Suppliers and Ratings of Trust Preferreds


—In conjunction with investment bankers, the nationally-recognized rating agencies developed underwriting criteria designed for pooled execution to diversify the credit risk of unrated TruPs issuers in collateral pools. The “pooling” of individual trust preferred issues, therefore, allowed smaller companies to access the TruPs market. The rating criteria that were developed mitigate risk by establishing limits on concentrations by individual issuers as well as limiting geographical concentration (within distinct regions in the United States, for example). Over 1300 discrete issuers have been included in the POOLS issued to date.


—Many Investment Banks have created their own pools of TruPs secured CDOs. They include Keefe Bruyette &Woods/First Tennessee with their trade marked product, Sandler O’Neill Partners products, and Cohen and Company products.



—The CDO pools would issue a series of bonds that were backed by the pool of TruPs and insurance company surplus notes. The bonds were designated AAA, AA, A, B, BB and the lowest rated bonds were deemed to be income notes. Investors could choose which class of bond they would invest in. Each successive class would have junior rights and earn a higher rate of interest. The majority of the bonds would earn interest based on a floating rate tied to libor plus additional basis points.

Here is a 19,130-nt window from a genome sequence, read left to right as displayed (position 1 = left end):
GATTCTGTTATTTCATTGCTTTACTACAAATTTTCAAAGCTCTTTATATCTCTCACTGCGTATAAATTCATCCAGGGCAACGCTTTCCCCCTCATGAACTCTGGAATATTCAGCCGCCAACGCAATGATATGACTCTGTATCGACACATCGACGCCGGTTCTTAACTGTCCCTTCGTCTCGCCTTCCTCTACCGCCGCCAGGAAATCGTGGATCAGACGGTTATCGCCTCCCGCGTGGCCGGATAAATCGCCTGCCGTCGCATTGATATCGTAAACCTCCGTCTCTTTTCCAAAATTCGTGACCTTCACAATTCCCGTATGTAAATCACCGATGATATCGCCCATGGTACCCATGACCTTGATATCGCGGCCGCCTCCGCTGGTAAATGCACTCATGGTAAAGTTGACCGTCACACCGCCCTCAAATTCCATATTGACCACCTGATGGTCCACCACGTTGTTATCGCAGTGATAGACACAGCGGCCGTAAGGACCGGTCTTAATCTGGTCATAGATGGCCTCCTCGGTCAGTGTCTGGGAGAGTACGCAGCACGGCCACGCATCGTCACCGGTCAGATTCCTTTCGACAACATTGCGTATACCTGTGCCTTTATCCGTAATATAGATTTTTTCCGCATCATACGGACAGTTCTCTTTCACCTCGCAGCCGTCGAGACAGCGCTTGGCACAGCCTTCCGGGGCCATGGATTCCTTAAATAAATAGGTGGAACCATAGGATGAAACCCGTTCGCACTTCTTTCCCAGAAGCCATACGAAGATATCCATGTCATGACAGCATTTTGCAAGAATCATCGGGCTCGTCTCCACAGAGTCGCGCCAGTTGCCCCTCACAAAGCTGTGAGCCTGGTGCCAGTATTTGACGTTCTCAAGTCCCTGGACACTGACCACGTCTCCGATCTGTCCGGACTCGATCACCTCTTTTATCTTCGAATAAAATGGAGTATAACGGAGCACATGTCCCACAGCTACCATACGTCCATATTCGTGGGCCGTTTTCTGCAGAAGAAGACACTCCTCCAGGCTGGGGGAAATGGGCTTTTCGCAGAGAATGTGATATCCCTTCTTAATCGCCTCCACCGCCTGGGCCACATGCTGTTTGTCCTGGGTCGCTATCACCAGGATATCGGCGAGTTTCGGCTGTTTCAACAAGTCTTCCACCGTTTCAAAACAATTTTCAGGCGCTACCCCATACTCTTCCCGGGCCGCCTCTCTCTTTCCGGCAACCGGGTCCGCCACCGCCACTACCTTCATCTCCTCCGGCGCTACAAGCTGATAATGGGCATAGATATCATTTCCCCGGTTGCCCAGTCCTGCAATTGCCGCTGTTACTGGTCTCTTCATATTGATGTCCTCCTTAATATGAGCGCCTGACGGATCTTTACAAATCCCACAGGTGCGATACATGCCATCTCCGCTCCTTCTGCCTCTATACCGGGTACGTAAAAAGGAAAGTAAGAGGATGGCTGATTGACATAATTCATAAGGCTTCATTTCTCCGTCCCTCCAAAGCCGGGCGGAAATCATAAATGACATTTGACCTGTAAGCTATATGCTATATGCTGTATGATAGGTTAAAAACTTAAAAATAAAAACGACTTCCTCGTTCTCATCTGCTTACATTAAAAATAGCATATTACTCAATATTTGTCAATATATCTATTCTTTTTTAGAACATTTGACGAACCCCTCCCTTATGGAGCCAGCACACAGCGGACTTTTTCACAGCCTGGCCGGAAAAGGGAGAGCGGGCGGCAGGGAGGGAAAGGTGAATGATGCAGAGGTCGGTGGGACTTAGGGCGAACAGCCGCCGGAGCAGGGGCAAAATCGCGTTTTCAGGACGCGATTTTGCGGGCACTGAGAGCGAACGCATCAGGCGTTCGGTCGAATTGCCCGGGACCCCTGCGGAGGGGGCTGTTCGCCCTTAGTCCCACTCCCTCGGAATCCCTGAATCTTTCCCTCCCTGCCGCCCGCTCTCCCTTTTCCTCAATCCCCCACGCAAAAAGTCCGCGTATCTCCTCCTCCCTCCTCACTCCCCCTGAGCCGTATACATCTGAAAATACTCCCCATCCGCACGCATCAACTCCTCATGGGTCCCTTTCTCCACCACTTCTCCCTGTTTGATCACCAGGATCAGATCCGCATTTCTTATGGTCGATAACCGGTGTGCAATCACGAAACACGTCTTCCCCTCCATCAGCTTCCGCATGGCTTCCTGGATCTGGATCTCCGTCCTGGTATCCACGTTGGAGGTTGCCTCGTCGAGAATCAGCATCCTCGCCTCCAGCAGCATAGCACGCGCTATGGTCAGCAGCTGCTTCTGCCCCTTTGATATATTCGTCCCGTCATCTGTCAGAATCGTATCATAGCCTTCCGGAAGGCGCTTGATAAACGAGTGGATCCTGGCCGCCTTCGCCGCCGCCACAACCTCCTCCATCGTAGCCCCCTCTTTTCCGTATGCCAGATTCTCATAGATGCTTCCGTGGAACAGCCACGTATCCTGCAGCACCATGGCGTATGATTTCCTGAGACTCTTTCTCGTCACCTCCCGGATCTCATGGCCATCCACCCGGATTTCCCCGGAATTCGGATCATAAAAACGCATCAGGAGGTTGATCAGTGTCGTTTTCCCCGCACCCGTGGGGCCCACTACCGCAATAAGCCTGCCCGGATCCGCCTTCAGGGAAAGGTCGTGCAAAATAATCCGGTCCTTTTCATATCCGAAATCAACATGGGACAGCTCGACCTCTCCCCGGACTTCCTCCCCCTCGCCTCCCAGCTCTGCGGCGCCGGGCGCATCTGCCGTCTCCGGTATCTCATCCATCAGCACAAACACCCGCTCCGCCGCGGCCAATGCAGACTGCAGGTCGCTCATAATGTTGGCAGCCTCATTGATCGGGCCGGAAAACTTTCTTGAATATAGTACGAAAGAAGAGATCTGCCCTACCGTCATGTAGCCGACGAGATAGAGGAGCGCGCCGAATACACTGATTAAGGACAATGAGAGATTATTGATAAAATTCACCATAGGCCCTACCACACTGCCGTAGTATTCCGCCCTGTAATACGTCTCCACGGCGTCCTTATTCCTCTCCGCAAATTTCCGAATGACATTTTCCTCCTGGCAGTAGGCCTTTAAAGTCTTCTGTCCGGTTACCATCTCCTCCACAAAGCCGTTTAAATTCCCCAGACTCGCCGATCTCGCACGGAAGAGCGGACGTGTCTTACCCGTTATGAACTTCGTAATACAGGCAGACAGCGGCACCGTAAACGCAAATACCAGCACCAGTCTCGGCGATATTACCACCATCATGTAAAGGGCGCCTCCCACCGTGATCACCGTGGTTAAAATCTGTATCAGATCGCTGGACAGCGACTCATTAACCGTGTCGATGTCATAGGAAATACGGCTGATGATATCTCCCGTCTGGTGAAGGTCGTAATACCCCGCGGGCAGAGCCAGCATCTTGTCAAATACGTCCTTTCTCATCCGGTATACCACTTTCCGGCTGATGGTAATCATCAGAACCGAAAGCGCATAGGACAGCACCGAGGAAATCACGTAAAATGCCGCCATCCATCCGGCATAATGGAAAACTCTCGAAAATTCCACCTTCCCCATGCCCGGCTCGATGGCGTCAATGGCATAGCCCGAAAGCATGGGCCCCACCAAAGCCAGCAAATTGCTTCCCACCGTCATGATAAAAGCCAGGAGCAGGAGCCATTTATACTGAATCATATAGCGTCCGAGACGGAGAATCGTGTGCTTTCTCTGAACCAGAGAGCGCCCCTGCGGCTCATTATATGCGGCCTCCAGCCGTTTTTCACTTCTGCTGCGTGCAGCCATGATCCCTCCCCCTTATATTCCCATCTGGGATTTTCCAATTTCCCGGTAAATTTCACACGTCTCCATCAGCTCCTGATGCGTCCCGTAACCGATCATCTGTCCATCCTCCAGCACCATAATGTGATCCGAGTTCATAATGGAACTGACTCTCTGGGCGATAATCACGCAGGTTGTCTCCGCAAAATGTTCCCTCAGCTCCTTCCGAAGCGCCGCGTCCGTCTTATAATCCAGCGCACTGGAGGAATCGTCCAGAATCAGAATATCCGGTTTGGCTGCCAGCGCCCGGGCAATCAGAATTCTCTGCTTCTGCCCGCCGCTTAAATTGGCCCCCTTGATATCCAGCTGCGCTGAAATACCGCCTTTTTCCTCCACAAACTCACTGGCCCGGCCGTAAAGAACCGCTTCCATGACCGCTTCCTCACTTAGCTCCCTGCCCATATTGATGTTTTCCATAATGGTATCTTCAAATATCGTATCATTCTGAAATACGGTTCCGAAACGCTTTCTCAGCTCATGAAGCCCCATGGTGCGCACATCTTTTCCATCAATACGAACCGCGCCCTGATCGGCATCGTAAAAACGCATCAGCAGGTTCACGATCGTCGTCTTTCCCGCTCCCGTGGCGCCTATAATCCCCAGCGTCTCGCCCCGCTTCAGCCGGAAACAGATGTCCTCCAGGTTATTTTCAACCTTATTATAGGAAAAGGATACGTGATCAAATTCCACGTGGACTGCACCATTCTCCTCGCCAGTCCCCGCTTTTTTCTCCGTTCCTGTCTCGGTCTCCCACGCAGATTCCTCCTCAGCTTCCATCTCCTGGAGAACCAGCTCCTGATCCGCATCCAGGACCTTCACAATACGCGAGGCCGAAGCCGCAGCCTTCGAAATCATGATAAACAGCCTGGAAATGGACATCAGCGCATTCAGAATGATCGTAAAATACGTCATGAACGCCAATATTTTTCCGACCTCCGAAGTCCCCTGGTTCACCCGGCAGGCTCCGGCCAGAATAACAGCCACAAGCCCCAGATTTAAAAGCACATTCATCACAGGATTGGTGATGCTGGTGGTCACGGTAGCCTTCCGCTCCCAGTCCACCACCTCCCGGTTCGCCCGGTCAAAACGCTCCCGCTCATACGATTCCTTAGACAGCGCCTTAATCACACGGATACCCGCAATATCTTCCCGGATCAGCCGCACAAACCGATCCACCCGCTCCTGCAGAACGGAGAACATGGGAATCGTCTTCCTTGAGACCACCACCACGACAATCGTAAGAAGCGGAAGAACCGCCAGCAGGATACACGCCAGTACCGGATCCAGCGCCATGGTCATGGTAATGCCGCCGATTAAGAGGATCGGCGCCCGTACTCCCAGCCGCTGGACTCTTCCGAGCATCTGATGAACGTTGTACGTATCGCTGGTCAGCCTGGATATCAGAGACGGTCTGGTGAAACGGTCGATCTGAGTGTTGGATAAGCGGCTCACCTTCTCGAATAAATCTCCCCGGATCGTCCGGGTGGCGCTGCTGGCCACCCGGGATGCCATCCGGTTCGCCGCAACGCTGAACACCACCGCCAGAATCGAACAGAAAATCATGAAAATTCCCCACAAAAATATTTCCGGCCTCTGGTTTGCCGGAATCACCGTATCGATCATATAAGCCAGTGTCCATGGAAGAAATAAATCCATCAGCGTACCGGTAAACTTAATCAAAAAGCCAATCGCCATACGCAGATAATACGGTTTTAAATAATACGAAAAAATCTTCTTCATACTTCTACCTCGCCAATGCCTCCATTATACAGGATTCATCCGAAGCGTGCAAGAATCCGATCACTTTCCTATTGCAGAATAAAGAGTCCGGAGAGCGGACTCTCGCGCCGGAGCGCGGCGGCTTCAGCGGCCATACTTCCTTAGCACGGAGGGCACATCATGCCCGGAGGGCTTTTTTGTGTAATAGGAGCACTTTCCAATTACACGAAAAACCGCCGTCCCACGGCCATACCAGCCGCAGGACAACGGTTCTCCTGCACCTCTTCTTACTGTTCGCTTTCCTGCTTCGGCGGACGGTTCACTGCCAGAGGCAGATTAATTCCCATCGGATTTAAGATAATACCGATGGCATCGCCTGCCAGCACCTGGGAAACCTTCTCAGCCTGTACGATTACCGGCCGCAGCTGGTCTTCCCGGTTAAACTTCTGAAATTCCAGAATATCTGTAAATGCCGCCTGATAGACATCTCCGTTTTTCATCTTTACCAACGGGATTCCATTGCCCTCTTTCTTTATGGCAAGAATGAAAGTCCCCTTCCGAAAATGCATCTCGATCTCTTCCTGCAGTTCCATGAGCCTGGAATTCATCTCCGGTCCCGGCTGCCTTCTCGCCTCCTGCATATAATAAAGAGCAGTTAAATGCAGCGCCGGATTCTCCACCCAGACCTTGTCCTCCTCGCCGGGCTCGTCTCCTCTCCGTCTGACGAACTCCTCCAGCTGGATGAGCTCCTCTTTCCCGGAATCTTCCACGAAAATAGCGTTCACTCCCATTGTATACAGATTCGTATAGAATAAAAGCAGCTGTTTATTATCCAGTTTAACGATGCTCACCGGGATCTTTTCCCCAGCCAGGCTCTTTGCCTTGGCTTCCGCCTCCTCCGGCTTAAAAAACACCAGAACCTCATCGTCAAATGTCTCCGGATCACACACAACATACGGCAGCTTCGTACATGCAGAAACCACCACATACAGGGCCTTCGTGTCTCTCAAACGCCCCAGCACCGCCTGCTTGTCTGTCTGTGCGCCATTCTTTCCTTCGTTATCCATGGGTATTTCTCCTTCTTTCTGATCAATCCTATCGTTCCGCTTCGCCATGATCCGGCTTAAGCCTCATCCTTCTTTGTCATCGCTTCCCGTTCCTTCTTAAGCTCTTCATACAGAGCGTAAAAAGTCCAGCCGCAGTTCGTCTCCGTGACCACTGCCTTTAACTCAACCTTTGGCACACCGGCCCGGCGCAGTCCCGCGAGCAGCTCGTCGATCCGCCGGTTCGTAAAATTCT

—The structure typically consists of senior notes, mezzanine notes, and a supporting equity piece known as the Income Note.


—Investors in the notes generally receive uncapped, floating rate coupons benchmarked to three month LIBOR.


—Certain Senior AAA tranches carry a high fixed rate coupon


—Some CDO pools are actively managed. Collateral changes from time to time as some trust preferred debt may be redeemed. —


—Certain issuances are static, as opposed to actively managed CDOs, with no collateral management occurring after origination. The collateral pool for a given issuance is identified prior to deal pricing and not “ramped up” after funding of the transaction.



—For insurance holding companies, these TruPs features are required to obtain favorable capital treatment from the rating agencies. Insurance holding companies have also issued senior or subordinated debt, and mutual insurance companies that lack a holding company have issued surplus notes, generally with maturity and call features similar to TruPs.


For REITs, issuances have generally been TruPs or subordinated debt, although unlike banks and insurance companies, these instruments do not have a deferral feature and any missed payment constitutes a default. As issuers, REITs are generally interested in the capital-like nature of the instrument, including the 30-year final maturity. REIT growth has historically been constrained by the requirement in the tax code to distribute at least 90% of taxable income to shareholders to retain the REIT status. As a result, TruPs provide a welcome alternative source of capital for REITs that typically fund growth through equity capital offerings, diluting the existing ownership structure.

—Many of the trust preferred CDO secured bonds that The Fund would look to purchase are blended or “hybrid” deals in that they are backed by multiple asset classes, including collateral issued by Banks, Insurance Companies, REITs, Specialty Finance or Home Builders.